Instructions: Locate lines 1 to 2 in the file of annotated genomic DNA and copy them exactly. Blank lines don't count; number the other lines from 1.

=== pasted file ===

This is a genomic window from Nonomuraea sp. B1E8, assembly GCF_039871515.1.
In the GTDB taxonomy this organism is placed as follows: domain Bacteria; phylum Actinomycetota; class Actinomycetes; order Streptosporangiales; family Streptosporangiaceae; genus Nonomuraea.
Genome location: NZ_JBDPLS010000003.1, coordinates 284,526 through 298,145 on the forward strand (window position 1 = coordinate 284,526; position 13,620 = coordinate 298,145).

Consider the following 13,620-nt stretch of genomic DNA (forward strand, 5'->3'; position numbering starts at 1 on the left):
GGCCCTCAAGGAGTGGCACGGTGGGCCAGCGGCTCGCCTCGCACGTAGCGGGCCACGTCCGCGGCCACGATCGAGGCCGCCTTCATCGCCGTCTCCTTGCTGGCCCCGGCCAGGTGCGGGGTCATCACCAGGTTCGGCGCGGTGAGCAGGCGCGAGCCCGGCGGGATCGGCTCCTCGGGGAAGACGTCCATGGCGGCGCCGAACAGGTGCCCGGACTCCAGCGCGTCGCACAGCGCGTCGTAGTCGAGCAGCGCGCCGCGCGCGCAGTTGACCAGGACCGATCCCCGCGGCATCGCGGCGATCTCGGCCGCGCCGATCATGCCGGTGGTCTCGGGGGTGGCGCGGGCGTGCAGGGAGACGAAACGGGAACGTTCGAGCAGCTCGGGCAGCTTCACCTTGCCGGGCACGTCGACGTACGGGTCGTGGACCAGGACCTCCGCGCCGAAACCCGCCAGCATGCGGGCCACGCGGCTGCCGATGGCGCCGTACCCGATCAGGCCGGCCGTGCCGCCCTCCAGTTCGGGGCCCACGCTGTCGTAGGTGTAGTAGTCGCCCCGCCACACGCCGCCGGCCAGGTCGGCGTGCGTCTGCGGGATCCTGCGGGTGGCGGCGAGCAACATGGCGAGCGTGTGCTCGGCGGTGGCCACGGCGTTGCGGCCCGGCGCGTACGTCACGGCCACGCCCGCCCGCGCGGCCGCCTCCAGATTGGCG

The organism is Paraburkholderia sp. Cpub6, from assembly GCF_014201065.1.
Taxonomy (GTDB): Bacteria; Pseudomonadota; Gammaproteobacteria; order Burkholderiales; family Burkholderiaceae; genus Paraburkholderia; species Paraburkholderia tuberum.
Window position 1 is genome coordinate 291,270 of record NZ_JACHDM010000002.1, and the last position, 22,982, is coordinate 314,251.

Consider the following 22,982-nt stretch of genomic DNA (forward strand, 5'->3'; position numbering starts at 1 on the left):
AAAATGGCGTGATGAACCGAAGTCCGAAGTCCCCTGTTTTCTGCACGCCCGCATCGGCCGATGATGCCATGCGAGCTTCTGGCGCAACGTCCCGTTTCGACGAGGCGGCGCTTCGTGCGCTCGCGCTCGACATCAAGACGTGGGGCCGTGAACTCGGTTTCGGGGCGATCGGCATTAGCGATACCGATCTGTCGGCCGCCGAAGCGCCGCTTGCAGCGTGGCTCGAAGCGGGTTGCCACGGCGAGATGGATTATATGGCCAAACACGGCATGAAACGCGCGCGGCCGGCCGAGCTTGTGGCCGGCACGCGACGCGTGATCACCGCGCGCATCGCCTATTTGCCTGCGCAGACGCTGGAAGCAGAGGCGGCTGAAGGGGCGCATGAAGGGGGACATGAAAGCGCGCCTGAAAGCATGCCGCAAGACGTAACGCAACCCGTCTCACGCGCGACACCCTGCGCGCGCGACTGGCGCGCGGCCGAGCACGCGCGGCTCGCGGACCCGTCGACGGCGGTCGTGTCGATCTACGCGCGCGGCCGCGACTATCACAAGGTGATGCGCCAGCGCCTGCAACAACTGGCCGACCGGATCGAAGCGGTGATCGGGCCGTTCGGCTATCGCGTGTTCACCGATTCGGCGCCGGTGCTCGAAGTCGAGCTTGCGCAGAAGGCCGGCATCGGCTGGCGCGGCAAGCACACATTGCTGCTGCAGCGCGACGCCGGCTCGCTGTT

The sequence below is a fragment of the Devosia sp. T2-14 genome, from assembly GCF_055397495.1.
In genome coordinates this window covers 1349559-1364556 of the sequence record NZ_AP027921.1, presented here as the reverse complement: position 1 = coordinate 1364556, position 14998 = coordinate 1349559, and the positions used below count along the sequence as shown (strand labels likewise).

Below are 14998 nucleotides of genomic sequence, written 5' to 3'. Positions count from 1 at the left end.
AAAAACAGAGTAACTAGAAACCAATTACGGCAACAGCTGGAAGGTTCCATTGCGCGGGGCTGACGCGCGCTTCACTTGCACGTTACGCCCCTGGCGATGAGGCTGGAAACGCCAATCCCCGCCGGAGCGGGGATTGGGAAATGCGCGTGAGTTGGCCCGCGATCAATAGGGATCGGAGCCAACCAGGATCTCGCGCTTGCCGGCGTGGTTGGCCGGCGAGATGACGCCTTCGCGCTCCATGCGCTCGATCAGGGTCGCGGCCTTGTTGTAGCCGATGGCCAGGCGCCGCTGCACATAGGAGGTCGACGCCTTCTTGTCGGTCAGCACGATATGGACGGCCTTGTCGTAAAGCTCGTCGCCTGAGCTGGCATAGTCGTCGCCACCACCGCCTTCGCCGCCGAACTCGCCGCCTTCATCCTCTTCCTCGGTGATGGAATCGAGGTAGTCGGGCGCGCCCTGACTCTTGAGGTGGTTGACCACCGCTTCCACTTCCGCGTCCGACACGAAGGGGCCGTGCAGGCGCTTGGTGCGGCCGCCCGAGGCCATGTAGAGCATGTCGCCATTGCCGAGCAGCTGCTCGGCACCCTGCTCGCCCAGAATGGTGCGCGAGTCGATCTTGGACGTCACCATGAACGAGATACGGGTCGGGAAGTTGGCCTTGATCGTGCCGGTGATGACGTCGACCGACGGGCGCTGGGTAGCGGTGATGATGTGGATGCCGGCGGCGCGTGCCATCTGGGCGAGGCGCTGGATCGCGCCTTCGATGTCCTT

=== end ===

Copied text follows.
This is a genomic window from Nonomuraea sp. B1E8, assembly GCF_039871515.1.
In the GTDB taxonomy this organism is placed as follows: domain Bacteria; phylum Actinomycetota; class Actinomycetes; order Streptosporangiales; family Streptosporangiaceae; genus Nonomuraea.